Is it not standard journalistic practice to put your allegations to the subject of your investigation prior to publication? Hager testified in the High Court that
… where the allegations were serious and the evidence was far from being solid enough to publish with confidence, I would definitely have gone to the person being accused to hear their side. Not only is that fair to the person concerned but also it would form a vital part of the checking of the facts. The person’s response would be very important as to whether I proceeded to publish the allegations about that person.
A Wellington journalist who should have known better wondered why the New Zealand Army took so long to respond to Hit and Run. The reason was they received no advance copies. They were still reading it into the night.
The Council of Trade Unions and Closer Together Whakatata Mai charted similar statistics to show that everything has gone to hell in a hand basket since neoliberalism seized power in New Zealand in 1984 and in particular after the passing of the Employment Contracts Act in 1991.
The passage of the Employment Contracts Act greatly reduced union power and union membership and with it wages growth in New Zealand, according to what is left of the New Zealand union movement.
Even the most casual inspection of the data charted above and reproduced below with some annotations shows that real wages growth returned to New Zealand in the early 1990s after 20 years of real wage stagnation.
The reforms of the 1980s stopped what was a long-term decline in average real wages. The reforms of the early 1990s including the passing of the Employment Contracts Act was followed by the resumption of sustained growth in average real wages with little interruption since.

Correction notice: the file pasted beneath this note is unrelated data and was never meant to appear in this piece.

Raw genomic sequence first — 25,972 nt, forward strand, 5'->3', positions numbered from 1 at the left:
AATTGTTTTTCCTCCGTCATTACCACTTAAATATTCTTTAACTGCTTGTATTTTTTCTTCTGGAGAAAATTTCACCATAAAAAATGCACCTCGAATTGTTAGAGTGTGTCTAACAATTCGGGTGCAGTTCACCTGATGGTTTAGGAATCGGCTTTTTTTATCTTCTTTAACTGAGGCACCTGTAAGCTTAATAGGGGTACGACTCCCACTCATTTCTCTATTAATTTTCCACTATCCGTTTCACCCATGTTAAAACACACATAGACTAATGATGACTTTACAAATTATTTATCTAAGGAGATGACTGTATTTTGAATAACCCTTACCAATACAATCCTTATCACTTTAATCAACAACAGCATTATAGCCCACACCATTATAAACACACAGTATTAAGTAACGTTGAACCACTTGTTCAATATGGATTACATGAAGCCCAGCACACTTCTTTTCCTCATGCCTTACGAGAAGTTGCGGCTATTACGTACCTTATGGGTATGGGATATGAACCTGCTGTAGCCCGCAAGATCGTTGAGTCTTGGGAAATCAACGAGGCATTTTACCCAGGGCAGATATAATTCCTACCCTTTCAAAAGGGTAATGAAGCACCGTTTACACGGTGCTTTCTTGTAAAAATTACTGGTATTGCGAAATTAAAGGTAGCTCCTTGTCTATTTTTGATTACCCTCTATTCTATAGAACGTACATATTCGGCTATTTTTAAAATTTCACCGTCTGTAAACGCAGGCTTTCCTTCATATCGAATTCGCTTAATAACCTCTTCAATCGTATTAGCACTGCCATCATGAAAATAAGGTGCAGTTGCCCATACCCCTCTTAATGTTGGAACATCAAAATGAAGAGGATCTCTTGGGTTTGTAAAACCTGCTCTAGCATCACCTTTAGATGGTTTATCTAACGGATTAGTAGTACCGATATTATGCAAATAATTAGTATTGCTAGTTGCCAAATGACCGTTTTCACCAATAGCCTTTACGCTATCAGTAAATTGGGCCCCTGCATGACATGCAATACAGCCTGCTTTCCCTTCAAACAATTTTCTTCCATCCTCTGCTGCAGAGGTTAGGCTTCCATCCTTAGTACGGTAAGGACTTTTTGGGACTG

Closer Together Whakatata Mai has even stumbled onto the great improvements in household incomes across all ethnicities since the early 1990s.
The increase in percentage terms of Maori and Pasifika real household income is much larger than for Pakeha. As Bryan Perry (2015, p. 67) explains when commenting on the very table D6 sourced by Closer Together Whakatata Mai:
From a longer-term perspective, all groups showed a strong rise from the low point in the mid 1990s through to 2010. In real terms, overall median household income rose 47% from 1994 to 2010: for Maori, the rise was even stronger at 68%, and for Pacific, 77%. These findings for longer- term trends are robust, even though some year on year changes may be less certain. For 2004 to 2010, the respective growth figures were 21%, 31% and 14%.
Source: Bryan Perry, Household Incomes in New Zealand: trends in indicators of inequality and hardship 1982 to 2014 – Ministry of Social Development, Wellington (August 2015), Table D6.
As Closer Together Whakatata Mai documented, incomes increased in real terms by 14% for the bottom and 19% for the middle.
Perry noted that in the lowest decile had too many implausible incomes including many on zero income so he was wary of relying on it. I have therefore charted the second, median and top decile before and after housing costs below. All three deciles charted showed substantial improvements in incomes both before and after housing costs.
Source: Bryan Perry, Household Incomes in New Zealand: trends in indicators of inequality and hardship 1982 to 2014 – Ministry of Social Development, Wellington (August 2015).
Naturally, measuring changes in living standards over long periods of time is fraught with under-estimation. There are new goods to be accounted for and product upgrades too.